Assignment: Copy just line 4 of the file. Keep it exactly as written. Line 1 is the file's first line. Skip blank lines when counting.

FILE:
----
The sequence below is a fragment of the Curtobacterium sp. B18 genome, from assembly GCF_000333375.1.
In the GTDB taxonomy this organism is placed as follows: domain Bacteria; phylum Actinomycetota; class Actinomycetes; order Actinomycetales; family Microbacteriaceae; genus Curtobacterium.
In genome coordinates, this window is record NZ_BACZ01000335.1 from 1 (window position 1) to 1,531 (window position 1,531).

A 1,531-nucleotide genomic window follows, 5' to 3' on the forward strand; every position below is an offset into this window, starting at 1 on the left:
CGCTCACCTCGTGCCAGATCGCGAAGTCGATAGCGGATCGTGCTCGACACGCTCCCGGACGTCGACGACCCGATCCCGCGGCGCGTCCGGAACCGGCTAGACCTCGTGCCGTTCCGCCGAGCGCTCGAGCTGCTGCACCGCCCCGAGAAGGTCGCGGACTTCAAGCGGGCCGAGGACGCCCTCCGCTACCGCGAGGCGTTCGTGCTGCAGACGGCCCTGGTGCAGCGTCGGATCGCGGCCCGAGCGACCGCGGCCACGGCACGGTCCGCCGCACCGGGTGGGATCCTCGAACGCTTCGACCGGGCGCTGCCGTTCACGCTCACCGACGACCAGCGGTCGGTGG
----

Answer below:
A 1,531-nucleotide genomic window follows, 5' to 3' on the forward strand; every position below is an offset into this window, starting at 1 on the left: